- LEDTECK create bespoke lighting solutions. Through an introduction, they have developed a niche product offering for LED lighting for refrigeration units for supermarkets.
- Fleet & Commercial Insurance Brokers can't compete with the big boys for generic traffic. But we can offer specific commercial insurance products for markets and problems.
- Mode 4 has business opportunities across specific places in the South of England. These location pages, for example Reading page get specific with detail. We have done the same with Ripton Windows. Both websites have the location link hidden away in the footer of the main website structure.
As the number of web pages on the Internet continues to grow and the opportunities to be found through search become more complicated, niche sales pages on your website are a great way to take advantage of people who know what their problem is and what they need to sort it.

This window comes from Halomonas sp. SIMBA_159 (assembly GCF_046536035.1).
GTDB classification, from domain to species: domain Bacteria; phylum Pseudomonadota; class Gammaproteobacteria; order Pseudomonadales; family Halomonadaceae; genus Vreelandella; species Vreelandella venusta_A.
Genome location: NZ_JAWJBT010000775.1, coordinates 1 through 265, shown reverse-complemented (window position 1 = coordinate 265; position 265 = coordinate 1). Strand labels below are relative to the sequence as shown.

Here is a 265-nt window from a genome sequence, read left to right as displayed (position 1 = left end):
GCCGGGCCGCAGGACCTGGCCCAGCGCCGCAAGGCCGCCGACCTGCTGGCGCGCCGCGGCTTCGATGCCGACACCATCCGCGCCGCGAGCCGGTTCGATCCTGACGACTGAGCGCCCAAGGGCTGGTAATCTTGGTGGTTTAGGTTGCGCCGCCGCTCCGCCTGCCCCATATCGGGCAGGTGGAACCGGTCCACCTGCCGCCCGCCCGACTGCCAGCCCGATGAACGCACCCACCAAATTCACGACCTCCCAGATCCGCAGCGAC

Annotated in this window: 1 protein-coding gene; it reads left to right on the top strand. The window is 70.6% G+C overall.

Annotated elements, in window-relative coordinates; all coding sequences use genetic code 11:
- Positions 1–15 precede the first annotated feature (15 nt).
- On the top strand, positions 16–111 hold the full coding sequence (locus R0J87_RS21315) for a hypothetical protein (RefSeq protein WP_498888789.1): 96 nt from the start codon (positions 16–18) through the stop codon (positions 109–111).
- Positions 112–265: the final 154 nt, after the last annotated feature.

By aligning parts of your service offering to specific needs or by packaging your offering for specific vertical markets, you can create better opportunities to attract the type of customers you want by simply addressing people's particular needs. Plus, the great thing about the web is that you are not limited. As long as you can see the value, you can create as many niche sales pages on your website as you like.
Just remember to stay customer-focused, with your solutions to their problems delivered in a way that retains integrity to your brand.